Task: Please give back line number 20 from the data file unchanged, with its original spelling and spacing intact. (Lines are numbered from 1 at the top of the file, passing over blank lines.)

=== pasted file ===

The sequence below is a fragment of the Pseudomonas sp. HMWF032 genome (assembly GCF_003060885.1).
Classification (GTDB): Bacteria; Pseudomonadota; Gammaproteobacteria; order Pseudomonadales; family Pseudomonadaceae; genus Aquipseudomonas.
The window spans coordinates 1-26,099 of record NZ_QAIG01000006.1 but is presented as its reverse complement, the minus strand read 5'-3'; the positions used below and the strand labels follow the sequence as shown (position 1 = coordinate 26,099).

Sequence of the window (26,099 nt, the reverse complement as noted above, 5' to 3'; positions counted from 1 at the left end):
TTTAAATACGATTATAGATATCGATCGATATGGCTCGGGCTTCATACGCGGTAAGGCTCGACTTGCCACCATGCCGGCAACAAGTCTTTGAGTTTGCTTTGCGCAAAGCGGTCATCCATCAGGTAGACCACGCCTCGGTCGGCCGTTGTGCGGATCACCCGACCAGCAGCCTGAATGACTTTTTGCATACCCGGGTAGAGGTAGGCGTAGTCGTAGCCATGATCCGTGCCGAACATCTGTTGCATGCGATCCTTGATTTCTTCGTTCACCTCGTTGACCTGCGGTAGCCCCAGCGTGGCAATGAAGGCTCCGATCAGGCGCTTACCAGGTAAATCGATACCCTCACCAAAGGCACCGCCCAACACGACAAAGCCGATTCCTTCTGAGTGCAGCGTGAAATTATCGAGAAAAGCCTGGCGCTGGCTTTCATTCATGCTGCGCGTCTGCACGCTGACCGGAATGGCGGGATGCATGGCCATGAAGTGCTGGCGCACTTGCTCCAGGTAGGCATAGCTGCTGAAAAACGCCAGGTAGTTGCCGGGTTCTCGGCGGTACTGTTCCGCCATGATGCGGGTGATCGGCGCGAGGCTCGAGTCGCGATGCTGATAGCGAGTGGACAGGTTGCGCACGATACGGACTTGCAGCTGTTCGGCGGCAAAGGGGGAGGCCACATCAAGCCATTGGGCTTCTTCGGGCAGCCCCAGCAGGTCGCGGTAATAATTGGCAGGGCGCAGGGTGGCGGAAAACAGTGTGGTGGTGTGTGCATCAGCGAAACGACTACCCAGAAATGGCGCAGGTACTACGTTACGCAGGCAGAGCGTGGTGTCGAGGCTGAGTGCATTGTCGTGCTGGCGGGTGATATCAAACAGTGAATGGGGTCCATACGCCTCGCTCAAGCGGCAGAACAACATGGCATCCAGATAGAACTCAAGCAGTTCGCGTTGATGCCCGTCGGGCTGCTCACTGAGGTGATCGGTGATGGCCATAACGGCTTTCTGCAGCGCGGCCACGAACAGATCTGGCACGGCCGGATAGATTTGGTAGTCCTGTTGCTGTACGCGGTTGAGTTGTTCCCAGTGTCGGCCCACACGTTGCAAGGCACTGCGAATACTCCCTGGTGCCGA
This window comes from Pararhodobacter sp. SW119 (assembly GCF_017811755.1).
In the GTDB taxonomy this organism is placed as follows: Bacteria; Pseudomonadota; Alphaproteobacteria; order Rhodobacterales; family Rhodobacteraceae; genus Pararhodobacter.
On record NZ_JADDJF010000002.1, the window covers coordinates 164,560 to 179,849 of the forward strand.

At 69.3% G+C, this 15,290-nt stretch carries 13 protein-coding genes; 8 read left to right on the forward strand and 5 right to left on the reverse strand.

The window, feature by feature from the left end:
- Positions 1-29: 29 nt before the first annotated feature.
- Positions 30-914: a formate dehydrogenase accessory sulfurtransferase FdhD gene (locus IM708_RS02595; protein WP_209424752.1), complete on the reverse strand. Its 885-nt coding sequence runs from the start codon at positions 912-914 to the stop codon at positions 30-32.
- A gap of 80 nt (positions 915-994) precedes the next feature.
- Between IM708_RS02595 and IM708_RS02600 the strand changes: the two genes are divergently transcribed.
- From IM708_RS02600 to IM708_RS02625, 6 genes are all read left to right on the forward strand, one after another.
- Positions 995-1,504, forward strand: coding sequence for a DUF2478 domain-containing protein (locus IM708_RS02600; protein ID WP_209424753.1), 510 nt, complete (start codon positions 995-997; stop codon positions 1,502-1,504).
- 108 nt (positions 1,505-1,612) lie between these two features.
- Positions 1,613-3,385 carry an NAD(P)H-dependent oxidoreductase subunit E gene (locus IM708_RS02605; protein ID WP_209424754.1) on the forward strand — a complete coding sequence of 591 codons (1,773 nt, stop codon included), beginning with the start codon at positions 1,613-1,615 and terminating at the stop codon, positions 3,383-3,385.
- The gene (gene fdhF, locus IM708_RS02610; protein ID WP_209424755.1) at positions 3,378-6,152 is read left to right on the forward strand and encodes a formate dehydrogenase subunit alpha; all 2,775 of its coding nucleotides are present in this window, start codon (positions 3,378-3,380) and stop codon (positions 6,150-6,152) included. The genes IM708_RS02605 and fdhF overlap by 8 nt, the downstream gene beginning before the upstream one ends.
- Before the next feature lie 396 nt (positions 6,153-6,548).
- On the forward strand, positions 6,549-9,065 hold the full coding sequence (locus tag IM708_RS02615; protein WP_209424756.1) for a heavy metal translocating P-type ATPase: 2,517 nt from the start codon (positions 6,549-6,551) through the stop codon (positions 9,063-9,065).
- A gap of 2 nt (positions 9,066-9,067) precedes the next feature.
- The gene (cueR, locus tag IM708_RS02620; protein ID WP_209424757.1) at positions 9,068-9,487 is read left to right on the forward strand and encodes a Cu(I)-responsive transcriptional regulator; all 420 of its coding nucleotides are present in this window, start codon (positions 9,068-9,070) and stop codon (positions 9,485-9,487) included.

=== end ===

- Before the next feature lie 396 nt (positions 6,153-6,548).